Mar 02

A Tale of Two Naturalisms

Neil deGrasse Tyson, speaking on the god of the gaps argument, brought up the often quoted survey of religiosity among members of the National Academy of Sciences. The survey showed that only 15% of the Academy members believed in a personal god. Much has been made of this almost complete reversal compared to the general population. But Tyson interestingly remarked, “How come this number isn’t zero? That’s the story!”

This retreat to non-overlapping magisteria by the 15% comes from the distinction between Methodological Naturalism (MN) and Philosophical Naturalism (PN). MN is an assumption in science that we can only gain knowledge of natural causes. PN, on the other hand, is the denial that there are supernatural things unless there is sufficient reason or evidence to think so. It doesn’t make much sense, then, that a scientist, who accepts MN as a guiding assumption that works amazingly well, would put on his or her faith goggles when they take off the lab coat.

Consider the following argument:

1. Methodological Naturalism asserts that we can only detect and know natural causes.

2. If we can only detect and know natural causes, then we have no reason to believe in supernatural causes.

3. If we have no reason to believe in supernatural causes, then it is justifiable to assume Philosophical Naturalism.

4. If you are willing to assume Methodological Naturalism, then you should be willing to assume Philosophical Naturalism.

If you are willing to assume one, then you should be just as willing to assume the other unless contrary evidence is presented. In fact, it seems fairly inconsistent to assume natural causes for everything we study in the world and then still believe in the supernatural. It would seem to be like knowing the wind causes the tree to move and still positing the tree has a spirit anyway. That’s kind of the whole point of the starting MN assumption. Once you know what lightning is, you no longer need a mountain god throwing bolts in anger.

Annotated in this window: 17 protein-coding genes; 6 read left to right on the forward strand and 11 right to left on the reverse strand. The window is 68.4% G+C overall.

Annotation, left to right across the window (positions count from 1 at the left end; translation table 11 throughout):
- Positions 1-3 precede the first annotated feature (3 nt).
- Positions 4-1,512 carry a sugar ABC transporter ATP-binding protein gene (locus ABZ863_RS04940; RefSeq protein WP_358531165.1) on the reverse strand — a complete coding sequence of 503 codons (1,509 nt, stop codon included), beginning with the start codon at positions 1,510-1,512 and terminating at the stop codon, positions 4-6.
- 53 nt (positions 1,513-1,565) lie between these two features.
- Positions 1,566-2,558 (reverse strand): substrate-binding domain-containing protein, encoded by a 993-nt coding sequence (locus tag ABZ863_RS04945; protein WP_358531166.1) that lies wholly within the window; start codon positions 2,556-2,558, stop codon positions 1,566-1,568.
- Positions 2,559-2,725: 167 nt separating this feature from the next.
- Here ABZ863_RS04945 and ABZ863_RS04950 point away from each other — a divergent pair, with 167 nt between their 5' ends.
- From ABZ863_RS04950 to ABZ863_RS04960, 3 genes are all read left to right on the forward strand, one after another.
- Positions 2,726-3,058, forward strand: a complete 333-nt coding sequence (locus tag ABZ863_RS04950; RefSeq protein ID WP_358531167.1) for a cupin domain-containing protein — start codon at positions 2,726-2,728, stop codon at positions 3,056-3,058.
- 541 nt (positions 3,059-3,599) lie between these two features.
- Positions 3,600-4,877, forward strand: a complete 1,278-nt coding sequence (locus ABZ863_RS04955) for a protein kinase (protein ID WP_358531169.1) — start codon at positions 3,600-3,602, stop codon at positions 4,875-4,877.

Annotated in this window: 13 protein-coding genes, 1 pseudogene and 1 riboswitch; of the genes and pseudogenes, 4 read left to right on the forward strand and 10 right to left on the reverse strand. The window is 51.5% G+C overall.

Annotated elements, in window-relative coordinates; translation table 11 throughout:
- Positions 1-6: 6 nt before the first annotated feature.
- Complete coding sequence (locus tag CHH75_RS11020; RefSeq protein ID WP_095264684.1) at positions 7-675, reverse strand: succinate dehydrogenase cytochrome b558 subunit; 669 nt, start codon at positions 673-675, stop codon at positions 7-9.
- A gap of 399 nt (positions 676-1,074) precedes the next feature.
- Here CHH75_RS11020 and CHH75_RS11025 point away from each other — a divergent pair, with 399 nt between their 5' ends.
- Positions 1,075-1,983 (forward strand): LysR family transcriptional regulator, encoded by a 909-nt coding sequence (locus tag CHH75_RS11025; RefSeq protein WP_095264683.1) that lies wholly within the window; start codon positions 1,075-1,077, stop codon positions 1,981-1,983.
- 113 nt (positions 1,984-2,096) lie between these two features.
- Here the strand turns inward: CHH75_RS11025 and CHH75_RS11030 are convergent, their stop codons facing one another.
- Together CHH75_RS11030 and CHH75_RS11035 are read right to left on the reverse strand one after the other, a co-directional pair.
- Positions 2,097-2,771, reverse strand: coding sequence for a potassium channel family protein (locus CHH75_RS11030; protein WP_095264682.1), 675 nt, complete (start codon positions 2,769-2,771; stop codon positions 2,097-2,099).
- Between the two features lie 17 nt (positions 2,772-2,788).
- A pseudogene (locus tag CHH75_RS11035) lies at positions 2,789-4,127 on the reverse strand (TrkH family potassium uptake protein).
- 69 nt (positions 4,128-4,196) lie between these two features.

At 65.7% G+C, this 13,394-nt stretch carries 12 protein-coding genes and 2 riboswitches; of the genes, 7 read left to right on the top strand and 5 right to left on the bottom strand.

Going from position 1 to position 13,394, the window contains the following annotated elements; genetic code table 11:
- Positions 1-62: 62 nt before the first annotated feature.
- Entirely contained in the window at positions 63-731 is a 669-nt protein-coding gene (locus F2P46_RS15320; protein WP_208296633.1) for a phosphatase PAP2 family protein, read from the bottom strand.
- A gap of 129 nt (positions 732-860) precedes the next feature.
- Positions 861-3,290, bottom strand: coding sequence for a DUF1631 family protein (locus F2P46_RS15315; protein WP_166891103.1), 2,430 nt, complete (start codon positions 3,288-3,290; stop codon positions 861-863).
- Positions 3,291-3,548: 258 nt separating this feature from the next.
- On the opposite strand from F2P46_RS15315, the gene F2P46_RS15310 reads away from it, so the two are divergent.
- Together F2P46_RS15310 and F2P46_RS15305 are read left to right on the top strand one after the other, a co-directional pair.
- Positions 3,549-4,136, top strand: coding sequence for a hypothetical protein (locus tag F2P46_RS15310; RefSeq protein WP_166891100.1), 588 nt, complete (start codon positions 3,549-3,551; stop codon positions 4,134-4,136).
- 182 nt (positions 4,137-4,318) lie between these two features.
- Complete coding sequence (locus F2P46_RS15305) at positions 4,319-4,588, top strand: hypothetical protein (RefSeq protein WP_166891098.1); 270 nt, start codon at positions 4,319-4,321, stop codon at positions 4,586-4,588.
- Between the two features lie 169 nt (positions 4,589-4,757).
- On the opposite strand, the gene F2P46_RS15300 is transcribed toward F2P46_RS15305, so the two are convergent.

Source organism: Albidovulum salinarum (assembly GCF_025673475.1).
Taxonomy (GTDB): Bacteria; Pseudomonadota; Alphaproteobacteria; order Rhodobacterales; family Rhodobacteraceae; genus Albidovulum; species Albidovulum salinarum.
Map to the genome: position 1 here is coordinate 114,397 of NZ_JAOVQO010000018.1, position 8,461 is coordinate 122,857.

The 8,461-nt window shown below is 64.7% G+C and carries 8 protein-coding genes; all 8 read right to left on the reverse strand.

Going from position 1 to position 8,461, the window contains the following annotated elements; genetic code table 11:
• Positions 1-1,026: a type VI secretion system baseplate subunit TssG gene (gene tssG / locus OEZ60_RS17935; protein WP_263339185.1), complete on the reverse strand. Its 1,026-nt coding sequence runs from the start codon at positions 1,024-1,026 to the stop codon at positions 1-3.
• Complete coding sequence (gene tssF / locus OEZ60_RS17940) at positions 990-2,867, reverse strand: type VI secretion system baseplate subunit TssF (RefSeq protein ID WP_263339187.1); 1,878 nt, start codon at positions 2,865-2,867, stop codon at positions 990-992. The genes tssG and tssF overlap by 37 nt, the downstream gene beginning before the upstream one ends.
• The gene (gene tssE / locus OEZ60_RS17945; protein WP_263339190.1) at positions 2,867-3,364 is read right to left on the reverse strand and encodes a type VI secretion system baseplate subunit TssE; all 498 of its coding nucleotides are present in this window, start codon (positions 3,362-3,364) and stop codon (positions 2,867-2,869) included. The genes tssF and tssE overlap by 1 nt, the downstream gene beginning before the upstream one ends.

Many who want to save this distinction and hold on to their supernatural beliefs will say that MN does not assert the impossibility of spooky causes. It’s true that PN isn’t a necessary logical entailment of MN. But shouldn’t it lead to that conclusion? Do you really want to hang your hat on a retreat to the possible? This is quite clearly a case of special pleading, which could be seen by simply asking a Bible-believing Christian scientist what he or she thinks of unicorns. MN doesn’t rule them out as impossible, yet they assume unicorns are fictional. Mere possibility is not and should not be enough. Once you accept this, the whole idea of non-overlapping magisteria no longer makes any sense.

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